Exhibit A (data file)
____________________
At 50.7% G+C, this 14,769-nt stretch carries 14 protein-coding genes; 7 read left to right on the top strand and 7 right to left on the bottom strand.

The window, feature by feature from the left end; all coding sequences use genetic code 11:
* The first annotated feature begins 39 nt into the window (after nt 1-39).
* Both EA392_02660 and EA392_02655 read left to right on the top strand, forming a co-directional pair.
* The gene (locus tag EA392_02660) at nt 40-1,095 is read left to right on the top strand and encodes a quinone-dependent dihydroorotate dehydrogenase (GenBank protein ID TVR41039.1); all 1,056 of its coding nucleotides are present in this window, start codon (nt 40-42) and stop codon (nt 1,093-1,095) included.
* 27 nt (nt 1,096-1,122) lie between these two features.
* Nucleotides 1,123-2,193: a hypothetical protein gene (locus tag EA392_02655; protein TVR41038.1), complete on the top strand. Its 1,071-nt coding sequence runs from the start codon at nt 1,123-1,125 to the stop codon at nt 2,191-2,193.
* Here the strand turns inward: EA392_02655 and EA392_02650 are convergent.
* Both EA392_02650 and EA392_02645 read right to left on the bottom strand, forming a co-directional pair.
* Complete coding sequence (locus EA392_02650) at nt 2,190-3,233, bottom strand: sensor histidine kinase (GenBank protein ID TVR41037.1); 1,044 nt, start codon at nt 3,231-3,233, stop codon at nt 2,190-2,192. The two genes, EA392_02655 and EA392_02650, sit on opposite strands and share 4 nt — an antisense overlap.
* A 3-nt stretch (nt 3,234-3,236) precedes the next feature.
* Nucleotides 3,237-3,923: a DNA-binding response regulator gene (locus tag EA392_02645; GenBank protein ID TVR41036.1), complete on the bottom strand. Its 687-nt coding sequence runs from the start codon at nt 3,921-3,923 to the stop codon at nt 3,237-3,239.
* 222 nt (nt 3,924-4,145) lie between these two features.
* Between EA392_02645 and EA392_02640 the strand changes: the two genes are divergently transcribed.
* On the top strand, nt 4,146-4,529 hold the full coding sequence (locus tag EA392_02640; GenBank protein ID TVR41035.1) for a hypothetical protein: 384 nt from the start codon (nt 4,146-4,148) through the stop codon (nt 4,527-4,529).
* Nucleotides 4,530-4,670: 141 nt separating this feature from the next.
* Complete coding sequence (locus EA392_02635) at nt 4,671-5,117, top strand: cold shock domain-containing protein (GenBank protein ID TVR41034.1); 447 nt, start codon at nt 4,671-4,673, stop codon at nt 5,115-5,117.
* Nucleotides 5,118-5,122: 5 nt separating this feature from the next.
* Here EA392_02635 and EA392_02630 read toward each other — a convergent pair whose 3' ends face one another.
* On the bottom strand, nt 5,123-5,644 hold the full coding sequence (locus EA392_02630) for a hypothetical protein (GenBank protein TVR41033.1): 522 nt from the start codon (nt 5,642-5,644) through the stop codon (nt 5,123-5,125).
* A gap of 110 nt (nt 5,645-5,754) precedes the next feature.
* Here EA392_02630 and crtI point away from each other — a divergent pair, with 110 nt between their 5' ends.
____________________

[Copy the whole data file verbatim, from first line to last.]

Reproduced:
At 50.7% G+C, this 14,769-nt stretch carries 14 protein-coding genes; 7 read left to right on the top strand and 7 right to left on the bottom strand.

The window, feature by feature from the left end; all coding sequences use genetic code 11:
* The first annotated feature begins 39 nt into the window (after nt 1-39).
* Both EA392_02660 and EA392_02655 read left to right on the top strand, forming a co-directional pair.
* The gene (locus tag EA392_02660) at nt 40-1,095 is read left to right on the top strand and encodes a quinone-dependent dihydroorotate dehydrogenase (GenBank protein ID TVR41039.1); all 1,056 of its coding nucleotides are present in this window, start codon (nt 40-42) and stop codon (nt 1,093-1,095) included.
* 27 nt (nt 1,096-1,122) lie between these two features.
* Nucleotides 1,123-2,193: a hypothetical protein gene (locus tag EA392_02655; protein TVR41038.1), complete on the top strand. Its 1,071-nt coding sequence runs from the start codon at nt 1,123-1,125 to the stop codon at nt 2,191-2,193.
* Here the strand turns inward: EA392_02655 and EA392_02650 are convergent.
* Both EA392_02650 and EA392_02645 read right to left on the bottom strand, forming a co-directional pair.
* Complete coding sequence (locus EA392_02650) at nt 2,190-3,233, bottom strand: sensor histidine kinase (GenBank protein ID TVR41037.1); 1,044 nt, start codon at nt 3,231-3,233, stop codon at nt 2,190-2,192. The two genes, EA392_02655 and EA392_02650, sit on opposite strands and share 4 nt — an antisense overlap.
* A 3-nt stretch (nt 3,234-3,236) precedes the next feature.
* Nucleotides 3,237-3,923: a DNA-binding response regulator gene (locus tag EA392_02645; GenBank protein ID TVR41036.1), complete on the bottom strand. Its 687-nt coding sequence runs from the start codon at nt 3,921-3,923 to the stop codon at nt 3,237-3,239.
* 222 nt (nt 3,924-4,145) lie between these two features.
* Between EA392_02645 and EA392_02640 the strand changes: the two genes are divergently transcribed.
* On the top strand, nt 4,146-4,529 hold the full coding sequence (locus tag EA392_02640; GenBank protein ID TVR41035.1) for a hypothetical protein: 384 nt from the start codon (nt 4,146-4,148) through the stop codon (nt 4,527-4,529).
* Nucleotides 4,530-4,670: 141 nt separating this feature from the next.
* Complete coding sequence (locus EA392_02635) at nt 4,671-5,117, top strand: cold shock domain-containing protein (GenBank protein ID TVR41034.1); 447 nt, start codon at nt 4,671-4,673, stop codon at nt 5,115-5,117.
* Nucleotides 5,118-5,122: 5 nt separating this feature from the next.
* Here EA392_02635 and EA392_02630 read toward each other — a convergent pair whose 3' ends face one another.
* On the bottom strand, nt 5,123-5,644 hold the full coding sequence (locus EA392_02630) for a hypothetical protein (GenBank protein TVR41033.1): 522 nt from the start codon (nt 5,642-5,644) through the stop codon (nt 5,123-5,125).
* A gap of 110 nt (nt 5,645-5,754) precedes the next feature.
* Here EA392_02630 and crtI point away from each other — a divergent pair, with 110 nt between their 5' ends.